FEMEN, the Ukrainian feminist group that's been grabbing headlines for their topless protesting, has used their naked bodies as billboards for messages against the patriarchy, religion, and political suppression. While Russia's Vladmir Putin smirks at them from behind security guards, in predominantly Muslim countries, their nudity shakes the moral foundation of Arab society at its core.
"Fuck your morals," is what a nineteen-year-old Tunisian woman named Amina Tyler has to say to the religion-centric society from which she hails. Tyler founded the Tunisian chapter of FEMEN a month before posting topless photos of herself with "FUCK YOUR MORALS" and "My body belongs to me," written across her bare chest. Even though Tunisia is one of the most progressive Arab country in terms of women's rights, the country is embroiled in a political identity crisis, leaning towards the moderate Islamist party, Ennahda, over more secular regimes. For Tyler to bare her breasts in an act of defiance is nothing Ennahda leaders would smirk at and make casual jokes about. For Ennahda, it's considered a very serious breach to the conservative norms of Tunisian society.
Amina was interviewed on the French Cable station Canal+ on Saturday, appearing heavy with anxiety and fear, stating, "I'm afraid for my life and the lives of my family." After multiple reported death threats against her, and the very real possibility of fundamentalist radicals attacking her, Amina seeks to leave Tunisia.
The buzz surrounding Tyler's topless photography came a few days after FEMEN's International Topless Jihad Day. Protesting what the group labeled as Islam's oppression of women, they included Tyler's plight in their list of reasons for protesting nude throughout Europe.
Tyler isn't the first to use her naked body as a form of protest in the Arab world. Aliaa Magda Elmahdy, a 20-something Egyptian blogger and student, posted a photo of herself posing nude in a pair of stockings and flats on her blog in October of 2011. Posing demurely with one leg on a stool, the photo wasn't raunchy, save for the fact that the portrait was nude. Elmahdy hadn't emblazoned her chest with direct messages against an oppressive society, but the photos sparked an uproar, with her blog reaching over 2 million views and garnering death threats and insults.
They've now been folded into the FEMEN mission to "liberate" Muslim women from the oppression of Islamic society.
But the notion that Muslim women need liberating isn't something radical and new. The debate has been integral in Western-Muslim relations since before the advent of colonialism. It's been brought up time and time again as the focal point of debating not only women's rights but Islam as its validity as a religion. Why the debate lands squarely on the head of hijabi women is another question.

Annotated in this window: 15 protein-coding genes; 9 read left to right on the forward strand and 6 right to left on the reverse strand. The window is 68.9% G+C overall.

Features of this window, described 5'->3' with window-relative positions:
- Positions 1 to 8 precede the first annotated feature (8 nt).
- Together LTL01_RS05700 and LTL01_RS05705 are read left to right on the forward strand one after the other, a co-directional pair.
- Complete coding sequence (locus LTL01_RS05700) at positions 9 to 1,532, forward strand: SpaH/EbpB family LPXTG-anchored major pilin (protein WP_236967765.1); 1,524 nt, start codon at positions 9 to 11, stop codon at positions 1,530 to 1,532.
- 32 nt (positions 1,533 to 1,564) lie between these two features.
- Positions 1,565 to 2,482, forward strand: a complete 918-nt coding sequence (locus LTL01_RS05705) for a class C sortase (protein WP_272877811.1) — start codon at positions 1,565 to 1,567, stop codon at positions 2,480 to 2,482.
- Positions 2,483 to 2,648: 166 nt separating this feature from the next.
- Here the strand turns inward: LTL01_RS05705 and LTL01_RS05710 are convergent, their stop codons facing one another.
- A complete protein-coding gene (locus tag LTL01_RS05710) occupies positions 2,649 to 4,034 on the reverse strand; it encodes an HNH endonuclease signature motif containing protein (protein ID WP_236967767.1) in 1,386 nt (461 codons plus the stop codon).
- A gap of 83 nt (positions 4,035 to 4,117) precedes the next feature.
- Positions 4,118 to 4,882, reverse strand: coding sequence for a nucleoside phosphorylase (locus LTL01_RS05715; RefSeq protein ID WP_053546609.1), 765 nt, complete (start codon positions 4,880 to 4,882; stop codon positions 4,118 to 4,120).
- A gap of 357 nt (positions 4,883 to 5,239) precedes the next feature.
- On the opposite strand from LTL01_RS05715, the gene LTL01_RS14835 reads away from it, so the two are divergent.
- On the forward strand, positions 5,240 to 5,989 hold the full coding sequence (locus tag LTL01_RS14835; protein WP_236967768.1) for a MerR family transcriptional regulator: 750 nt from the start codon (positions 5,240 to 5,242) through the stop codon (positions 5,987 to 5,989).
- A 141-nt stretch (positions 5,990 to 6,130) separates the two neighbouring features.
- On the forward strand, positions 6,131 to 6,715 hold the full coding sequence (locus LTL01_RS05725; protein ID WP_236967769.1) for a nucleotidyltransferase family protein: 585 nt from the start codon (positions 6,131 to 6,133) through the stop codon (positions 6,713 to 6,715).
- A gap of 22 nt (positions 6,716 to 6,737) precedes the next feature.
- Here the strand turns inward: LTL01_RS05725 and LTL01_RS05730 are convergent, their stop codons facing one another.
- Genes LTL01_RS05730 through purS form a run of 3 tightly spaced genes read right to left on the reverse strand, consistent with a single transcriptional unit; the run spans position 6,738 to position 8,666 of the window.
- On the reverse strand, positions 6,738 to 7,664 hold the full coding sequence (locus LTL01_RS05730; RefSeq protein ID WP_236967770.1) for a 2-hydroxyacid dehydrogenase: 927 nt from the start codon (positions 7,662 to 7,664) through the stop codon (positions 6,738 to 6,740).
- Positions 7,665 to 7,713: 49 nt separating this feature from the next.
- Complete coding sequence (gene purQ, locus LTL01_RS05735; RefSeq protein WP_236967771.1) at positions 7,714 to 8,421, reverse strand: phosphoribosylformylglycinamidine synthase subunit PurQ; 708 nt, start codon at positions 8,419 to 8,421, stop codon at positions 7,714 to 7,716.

The Facebook group Muslim Women Against FEMEN, launched in response to International Topless Jihad Day, states its mission is "to expose FEMEN for the Islamophobes/Imperialists that they are. We are making our voices heard and reclaiming our agency!" From the Western perspective, scrolling through the Facebook page may be a bit unsettling. Women covered sometimes from head to toe with only their hands exposed holding signs like, "My hijab cover my body but opens my mind to greater beauty," "You can't liberate the free," and my personal favorite, "Oops.. forgot to be oppressed. Too busy being FREAKING AWESOME," may appear to be one big feminist oxymoron.
Inna Shevchenko, founder of FEMEN and a self-proclaimed "sextremist," responded to Muslim Women Against FEMEN with her column in Huffington Post. "And you can put as many scarves as you want if you are free tomorrow to take it off and put it back on the next day but don't deny millions of sisters who have fear behind their scarves, don't deny that there are million of your sisters who have been raped and killed because they are not following the wish of Allah! We are here to scream about that."
Shevchenko, though she might be be earnest in her mission, remains ignorant in her understanding of a Muslim feminist. From her column, it's doubtful that she believes such a thing can exist, even though she states, "I don't deny the fact that there [are] Muslim women who will say they are free and the hijab is their choice and right." She reminds me of an overly-tanned British tourist I overheard in Petra, Jordan last year. Taking a drag of her cigarette, the woman turned and smiled at a young, hijabi waitress and told her, "We're here to start a revolution with you women!" and laughed with her friend as the girl served her.
It's that casual and clumsy analysis of a culture so deeply intertwined with religion that enrages Muslim feminists around the world. There's no denying that Arab and Muslim cultures are deeply influenced by misogyny (you can't tell me banning women from driving cars is feminism), but the rushed judgement that no feminism can exist within Islam is a flawed concept. Though some feminists, like Tyler and Elmahdy, may chose to confront religious society altogether, it doesn't mean religious feminists can't exist. It's not an oxymoron— for thousands of Muslim women, it's their daily reality.
The women of FEMEN use their bodies as a medium to get their message across, but the shock of their nudity- any nudity- offends Muslim society at its core. Their condescending belief that Muslim women need saving only adds insult to injury. In Muslim countries, nudity will definitely get people's attention, but whether that leads to constructive progress is still up for question.
The overwhelming message that seems to be emanating from FEMEN to Muslim women is, "You're not doing it right." But to me, anyone telling a woman what to do is anti-feminist.